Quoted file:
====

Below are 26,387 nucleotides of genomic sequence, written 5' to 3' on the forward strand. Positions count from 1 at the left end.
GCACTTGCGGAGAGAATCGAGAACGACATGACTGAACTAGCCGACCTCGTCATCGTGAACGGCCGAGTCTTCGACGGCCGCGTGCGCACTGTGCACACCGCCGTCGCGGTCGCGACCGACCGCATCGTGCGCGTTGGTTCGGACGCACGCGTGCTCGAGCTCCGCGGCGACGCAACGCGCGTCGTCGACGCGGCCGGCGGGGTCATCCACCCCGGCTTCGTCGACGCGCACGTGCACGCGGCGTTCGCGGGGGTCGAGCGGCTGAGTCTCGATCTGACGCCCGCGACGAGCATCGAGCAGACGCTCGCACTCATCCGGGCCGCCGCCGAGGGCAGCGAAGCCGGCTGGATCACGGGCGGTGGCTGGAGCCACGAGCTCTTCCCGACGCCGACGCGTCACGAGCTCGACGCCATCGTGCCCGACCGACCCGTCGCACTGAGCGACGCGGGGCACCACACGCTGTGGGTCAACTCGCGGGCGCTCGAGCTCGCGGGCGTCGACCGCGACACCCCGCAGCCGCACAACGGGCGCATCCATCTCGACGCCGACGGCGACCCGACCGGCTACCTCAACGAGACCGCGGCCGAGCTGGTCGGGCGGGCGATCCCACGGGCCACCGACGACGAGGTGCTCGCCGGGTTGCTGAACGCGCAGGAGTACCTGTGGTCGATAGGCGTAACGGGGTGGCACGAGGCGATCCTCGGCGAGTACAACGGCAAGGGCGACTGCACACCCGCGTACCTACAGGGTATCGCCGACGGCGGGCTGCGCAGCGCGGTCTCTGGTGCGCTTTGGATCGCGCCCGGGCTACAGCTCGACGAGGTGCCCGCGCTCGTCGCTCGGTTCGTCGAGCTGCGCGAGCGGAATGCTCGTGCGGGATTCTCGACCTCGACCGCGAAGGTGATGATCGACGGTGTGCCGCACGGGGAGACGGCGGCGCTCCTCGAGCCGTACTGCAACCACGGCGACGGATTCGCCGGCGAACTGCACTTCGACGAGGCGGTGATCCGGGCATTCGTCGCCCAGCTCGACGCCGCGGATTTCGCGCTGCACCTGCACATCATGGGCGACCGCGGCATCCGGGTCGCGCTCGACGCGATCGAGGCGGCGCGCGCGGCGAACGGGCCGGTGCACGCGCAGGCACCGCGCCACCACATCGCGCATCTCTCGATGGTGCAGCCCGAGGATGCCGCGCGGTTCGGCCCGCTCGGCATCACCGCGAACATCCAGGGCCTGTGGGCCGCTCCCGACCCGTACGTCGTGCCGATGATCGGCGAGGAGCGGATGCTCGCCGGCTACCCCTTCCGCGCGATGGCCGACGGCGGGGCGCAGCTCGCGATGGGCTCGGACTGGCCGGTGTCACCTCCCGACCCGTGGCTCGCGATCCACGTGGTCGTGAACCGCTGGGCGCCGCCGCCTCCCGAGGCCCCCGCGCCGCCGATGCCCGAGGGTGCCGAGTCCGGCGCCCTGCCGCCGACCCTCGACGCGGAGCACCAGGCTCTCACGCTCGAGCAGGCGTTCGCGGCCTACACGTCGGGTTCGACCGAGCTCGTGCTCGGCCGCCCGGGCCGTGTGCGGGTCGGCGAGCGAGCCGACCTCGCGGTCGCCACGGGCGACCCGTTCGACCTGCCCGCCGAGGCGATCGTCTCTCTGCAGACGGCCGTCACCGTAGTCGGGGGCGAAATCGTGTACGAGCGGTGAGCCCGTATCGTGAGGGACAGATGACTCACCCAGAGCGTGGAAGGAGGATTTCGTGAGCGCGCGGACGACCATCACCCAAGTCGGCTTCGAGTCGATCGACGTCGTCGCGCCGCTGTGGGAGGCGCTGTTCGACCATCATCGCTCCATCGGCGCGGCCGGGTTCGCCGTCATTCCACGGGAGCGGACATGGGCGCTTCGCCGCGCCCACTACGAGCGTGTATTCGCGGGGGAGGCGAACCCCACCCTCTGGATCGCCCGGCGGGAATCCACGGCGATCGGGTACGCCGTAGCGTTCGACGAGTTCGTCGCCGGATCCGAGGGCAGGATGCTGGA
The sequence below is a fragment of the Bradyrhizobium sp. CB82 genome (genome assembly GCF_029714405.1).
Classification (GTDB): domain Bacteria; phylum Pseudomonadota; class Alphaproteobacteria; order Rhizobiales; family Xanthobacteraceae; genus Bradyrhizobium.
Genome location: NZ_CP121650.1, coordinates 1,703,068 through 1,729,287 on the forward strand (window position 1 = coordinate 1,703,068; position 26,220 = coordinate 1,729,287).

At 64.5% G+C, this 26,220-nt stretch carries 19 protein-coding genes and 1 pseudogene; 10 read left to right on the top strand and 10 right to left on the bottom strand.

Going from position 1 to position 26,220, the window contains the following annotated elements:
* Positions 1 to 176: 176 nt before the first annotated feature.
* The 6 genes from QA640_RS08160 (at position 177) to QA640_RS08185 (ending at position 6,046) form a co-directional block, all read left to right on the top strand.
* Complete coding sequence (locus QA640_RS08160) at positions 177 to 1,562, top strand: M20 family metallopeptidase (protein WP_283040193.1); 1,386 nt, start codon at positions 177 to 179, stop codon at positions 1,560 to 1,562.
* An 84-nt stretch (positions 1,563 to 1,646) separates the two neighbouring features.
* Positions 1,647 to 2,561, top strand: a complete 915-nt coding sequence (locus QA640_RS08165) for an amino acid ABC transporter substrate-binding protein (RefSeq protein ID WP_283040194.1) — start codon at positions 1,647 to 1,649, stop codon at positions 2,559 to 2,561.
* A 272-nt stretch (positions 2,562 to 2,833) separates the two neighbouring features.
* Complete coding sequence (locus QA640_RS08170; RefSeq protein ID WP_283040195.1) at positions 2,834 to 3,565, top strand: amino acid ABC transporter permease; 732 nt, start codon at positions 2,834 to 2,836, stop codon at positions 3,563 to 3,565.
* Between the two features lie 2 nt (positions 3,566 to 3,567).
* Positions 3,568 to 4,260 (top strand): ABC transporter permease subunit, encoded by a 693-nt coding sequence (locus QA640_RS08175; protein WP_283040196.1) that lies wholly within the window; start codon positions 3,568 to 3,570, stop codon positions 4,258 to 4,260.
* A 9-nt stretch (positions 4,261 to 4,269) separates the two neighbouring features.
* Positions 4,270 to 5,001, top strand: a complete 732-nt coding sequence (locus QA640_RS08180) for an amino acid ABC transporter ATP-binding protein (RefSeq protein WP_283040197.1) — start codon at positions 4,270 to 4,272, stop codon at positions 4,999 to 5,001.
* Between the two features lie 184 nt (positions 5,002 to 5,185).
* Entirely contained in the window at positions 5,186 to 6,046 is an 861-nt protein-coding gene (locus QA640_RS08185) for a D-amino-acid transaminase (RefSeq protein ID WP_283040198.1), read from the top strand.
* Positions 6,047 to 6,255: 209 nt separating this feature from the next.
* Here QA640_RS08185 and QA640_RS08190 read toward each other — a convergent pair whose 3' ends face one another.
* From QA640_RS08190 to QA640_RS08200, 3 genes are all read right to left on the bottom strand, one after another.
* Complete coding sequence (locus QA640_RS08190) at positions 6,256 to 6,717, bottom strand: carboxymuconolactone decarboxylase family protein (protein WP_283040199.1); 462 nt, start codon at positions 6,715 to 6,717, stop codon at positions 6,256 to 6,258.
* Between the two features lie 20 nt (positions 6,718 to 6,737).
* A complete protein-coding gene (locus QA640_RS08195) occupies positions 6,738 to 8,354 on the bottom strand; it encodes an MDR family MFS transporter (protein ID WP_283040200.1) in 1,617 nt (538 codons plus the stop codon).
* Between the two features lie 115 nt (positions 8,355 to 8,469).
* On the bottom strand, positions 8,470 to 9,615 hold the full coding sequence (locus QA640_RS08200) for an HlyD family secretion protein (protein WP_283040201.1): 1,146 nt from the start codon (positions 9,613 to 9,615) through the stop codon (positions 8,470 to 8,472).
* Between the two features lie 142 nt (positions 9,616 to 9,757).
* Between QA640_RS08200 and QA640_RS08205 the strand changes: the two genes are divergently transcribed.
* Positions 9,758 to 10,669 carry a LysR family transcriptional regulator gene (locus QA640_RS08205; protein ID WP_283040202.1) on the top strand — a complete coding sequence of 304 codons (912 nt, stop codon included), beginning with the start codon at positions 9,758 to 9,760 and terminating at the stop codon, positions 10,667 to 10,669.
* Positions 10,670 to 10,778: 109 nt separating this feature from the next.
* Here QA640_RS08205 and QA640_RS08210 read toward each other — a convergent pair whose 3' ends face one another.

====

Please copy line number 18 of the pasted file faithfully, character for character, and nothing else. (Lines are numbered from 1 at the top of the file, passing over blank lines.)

* Positions 4,270 to 5,001, top strand: a complete 732-nt coding sequence (locus QA640_RS08180) for an amino acid ABC transporter ATP-binding protein (RefSeq protein WP_283040197.1) — start codon at positions 4,270 to 4,272, stop codon at positions 4,999 to 5,001.